It is also home to the International Regulatory Database – a comprehensive compilation of global regulations for cosmetics and personal care products in more than 60 countries. While it’s only available to PCPC members, subscribers will find most information they need, from rules on cosmetic regulations, packaging, environmental and advertising codes, plus product labelling, registration and regional industry guidelines. There is also an ingredients database that allows members to compare regulatory information country-by-country.
Sunscreens and animal testing are two pertinent examples of how different territories apply different codes.
In the EU, sunscreens are classed as cosmetic. However, in the US and Canada sunscreens are considered to be OTC drugs. This means they are subject to greater regulation. At the same time Canada has an additional classification for sunscreen products with physical UV filers. They are classed as ‘Natural Health Products’ and require a natural product number. In China, sunscreens are catergorized as “special use cosmetics”, requiring pre-market registration with the National Medical Product Administration, which includes obligatory testing at accredited labs in the country. Each territory has individual labelling requirements, making it imperative for any brand wanting to sell in those markets to adhere to local rules.Attitudes to animals testing also differ from region to region. In Europe, the EU Cosmetics Regulation prohibits the testing of finished cosmetics products and ingredients on animals, as well as the marketing of finished cosmetics products and ingredients, that were tested on animals.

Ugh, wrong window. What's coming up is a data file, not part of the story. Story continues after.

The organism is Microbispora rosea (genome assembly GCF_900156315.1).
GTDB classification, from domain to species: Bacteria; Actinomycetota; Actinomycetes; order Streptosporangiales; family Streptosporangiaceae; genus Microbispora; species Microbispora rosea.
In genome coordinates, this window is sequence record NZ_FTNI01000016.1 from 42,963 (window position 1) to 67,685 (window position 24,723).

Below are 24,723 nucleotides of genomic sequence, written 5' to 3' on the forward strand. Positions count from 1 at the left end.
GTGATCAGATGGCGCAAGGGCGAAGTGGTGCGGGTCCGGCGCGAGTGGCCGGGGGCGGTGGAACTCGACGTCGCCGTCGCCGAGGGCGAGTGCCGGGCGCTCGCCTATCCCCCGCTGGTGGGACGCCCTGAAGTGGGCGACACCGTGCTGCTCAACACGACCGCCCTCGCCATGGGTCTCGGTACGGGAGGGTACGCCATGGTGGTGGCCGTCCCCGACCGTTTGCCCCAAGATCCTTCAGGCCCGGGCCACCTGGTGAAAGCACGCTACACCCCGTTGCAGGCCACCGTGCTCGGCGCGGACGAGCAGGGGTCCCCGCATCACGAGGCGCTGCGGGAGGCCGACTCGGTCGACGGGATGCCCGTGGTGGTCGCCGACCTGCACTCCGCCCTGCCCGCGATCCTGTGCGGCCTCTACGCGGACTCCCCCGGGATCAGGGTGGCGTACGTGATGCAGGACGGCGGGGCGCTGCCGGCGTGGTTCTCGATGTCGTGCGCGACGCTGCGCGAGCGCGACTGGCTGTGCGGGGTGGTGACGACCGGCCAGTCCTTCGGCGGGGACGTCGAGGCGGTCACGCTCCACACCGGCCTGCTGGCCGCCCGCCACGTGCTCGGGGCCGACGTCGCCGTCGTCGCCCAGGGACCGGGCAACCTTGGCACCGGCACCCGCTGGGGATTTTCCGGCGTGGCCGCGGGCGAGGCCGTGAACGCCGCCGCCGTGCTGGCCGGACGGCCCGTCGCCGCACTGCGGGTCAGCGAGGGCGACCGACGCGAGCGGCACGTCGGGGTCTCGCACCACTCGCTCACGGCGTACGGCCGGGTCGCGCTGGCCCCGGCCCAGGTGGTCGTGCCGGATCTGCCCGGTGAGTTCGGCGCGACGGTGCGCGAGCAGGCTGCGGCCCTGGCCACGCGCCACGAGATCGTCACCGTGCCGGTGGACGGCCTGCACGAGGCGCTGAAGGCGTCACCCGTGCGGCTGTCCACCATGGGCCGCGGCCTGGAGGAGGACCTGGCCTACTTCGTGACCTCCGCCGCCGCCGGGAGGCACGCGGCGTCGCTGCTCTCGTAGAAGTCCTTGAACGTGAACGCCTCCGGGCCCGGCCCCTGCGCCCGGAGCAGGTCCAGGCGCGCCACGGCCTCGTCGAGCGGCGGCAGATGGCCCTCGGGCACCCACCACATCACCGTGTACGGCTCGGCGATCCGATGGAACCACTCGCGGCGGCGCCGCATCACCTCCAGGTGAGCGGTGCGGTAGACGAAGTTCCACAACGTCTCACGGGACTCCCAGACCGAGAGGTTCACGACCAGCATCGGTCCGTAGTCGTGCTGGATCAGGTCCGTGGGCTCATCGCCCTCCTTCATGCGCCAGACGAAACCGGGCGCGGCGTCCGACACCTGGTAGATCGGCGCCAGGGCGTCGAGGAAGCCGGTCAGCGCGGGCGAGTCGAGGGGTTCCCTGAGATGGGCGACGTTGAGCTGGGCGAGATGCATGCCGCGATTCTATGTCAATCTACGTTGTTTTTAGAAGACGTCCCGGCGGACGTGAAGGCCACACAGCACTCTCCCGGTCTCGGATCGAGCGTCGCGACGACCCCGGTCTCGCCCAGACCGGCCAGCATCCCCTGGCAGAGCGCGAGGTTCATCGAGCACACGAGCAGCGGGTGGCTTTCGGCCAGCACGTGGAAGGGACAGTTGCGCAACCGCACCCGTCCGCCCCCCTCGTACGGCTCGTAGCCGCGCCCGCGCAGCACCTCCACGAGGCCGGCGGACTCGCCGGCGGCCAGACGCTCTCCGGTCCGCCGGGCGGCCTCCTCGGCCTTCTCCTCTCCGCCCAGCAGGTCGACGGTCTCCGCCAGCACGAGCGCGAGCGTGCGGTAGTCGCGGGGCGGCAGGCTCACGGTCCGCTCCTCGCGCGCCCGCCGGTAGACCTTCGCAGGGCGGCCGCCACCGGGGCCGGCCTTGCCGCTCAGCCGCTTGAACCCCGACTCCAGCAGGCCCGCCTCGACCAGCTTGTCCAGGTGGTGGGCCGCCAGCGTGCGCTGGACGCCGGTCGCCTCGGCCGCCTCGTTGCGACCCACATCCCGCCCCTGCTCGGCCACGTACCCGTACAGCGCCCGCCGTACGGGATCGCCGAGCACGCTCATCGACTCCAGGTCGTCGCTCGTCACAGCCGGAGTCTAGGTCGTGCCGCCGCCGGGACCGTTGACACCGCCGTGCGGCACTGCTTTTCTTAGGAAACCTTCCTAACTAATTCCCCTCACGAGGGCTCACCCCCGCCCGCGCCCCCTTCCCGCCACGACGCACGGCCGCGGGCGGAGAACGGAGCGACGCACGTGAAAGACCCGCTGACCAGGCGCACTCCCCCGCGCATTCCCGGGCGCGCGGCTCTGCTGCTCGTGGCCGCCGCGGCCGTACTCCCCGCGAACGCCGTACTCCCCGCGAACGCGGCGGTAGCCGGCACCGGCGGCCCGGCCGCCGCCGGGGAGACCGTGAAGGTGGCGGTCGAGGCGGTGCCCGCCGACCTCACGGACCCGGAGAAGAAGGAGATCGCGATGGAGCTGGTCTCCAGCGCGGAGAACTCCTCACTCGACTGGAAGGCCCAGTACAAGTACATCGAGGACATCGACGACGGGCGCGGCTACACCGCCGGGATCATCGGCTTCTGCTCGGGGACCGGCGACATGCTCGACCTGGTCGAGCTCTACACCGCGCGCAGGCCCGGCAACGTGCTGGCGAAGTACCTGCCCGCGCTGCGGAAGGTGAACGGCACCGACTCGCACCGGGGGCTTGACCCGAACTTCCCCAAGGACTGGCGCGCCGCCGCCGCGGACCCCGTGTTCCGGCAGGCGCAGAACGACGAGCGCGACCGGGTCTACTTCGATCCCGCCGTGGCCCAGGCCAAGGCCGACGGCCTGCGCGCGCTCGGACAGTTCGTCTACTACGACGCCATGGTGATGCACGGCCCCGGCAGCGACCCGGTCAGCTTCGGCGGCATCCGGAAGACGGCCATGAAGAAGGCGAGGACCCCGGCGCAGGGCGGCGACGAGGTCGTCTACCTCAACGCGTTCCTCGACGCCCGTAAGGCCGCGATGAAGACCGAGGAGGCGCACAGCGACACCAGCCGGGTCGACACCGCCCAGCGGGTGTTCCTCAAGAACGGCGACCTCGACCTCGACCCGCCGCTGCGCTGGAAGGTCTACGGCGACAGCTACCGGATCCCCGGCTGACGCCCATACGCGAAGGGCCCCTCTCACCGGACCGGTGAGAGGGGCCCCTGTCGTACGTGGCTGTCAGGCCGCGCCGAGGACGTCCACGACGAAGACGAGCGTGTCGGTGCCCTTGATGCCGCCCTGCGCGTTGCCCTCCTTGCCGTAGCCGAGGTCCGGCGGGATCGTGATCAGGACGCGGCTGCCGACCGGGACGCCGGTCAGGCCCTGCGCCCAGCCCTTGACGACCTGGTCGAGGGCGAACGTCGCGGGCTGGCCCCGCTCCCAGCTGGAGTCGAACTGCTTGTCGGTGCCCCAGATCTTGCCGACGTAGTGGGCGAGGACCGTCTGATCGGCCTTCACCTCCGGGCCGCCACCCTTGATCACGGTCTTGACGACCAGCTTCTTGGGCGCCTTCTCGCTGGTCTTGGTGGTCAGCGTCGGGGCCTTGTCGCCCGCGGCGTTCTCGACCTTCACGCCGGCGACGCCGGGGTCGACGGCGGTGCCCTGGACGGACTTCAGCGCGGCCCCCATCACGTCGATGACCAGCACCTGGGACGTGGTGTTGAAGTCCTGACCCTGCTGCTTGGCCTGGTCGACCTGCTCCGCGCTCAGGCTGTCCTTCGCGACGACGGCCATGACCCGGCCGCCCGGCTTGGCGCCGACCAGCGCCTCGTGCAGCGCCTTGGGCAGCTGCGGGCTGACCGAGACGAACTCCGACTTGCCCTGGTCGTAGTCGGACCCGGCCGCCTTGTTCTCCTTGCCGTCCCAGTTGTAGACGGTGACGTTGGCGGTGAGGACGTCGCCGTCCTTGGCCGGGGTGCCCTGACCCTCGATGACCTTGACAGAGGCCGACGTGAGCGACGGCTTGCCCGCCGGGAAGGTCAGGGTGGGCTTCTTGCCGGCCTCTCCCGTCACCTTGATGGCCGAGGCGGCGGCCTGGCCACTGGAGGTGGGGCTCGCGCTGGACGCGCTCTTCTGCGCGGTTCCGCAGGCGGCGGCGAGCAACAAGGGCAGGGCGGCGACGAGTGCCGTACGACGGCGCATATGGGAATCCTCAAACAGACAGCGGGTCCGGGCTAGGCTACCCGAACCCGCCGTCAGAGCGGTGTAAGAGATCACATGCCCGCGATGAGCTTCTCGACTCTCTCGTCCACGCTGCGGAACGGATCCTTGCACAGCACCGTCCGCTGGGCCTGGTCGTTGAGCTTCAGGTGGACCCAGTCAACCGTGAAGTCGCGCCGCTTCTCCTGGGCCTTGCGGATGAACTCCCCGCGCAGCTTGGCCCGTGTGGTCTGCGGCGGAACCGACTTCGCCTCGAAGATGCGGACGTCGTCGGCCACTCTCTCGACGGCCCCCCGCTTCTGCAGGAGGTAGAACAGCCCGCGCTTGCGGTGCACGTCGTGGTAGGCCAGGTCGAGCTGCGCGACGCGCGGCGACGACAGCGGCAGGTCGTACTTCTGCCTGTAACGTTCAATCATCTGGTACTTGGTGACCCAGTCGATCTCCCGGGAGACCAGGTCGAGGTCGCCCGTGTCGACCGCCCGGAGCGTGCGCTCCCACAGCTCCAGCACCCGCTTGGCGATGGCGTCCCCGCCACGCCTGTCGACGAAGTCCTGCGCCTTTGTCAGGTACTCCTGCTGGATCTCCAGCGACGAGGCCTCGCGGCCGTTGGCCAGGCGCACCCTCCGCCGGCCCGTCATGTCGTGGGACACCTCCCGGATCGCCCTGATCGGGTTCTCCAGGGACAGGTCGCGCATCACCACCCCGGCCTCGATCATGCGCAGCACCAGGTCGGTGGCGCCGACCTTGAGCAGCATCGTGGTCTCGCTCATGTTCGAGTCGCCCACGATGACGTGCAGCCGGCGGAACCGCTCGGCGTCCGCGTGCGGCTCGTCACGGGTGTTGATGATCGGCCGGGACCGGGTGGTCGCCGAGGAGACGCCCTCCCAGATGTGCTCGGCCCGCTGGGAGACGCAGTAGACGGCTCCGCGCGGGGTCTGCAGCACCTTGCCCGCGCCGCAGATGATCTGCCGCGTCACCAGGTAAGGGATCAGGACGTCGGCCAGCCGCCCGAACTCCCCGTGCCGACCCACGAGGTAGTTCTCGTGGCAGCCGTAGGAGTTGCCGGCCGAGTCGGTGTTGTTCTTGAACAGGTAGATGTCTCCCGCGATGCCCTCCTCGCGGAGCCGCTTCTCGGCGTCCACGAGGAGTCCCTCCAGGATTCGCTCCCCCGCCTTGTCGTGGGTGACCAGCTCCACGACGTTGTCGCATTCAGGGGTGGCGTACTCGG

However, in China, until very recently animal testing has been a controversial requirement of selling there. Earlier this year the Gansu Province National Medical Products Association announced that post-market testing for finished, imported and domestically produced cosmetic products, would no longer be required. However, it still insists on pre-market testing at the moment.There is so much to read, digest and understand before any brand embarks on an export strategy. So we strongly advise using the links we’ve supplied as a starting point for research and understanding what steps to take and building from there.
Here are a few more resources to help you on that journey:
- Exporting to Europe: https://www.export.gov/article?id=Steps-for-Success-Exporting-Cosmetics-to-the-European-Union and https://www.ctpa.org.uk/supplying-or-manufacturing-a-cosmetic-product
- Exporting to Brazil: https://www.export.gov/article?id=Brazil-Import-Requirements-and-Documentation
- Exporting to the ASEAN territories: https://aseancosmetics.org/
- Exporting to China: https://msc.ul.com/en/resources/article/china-compliance-cosmetic-products/
Exporting products can be highly beneficial for businesses, and with the right research, knowledge and patience – you’re brand could be the next international success. Good luck!
And don’t forget, you can register to attend in-cosmetics North America by visiting the event website: northamerica.in-cosmetics.com/register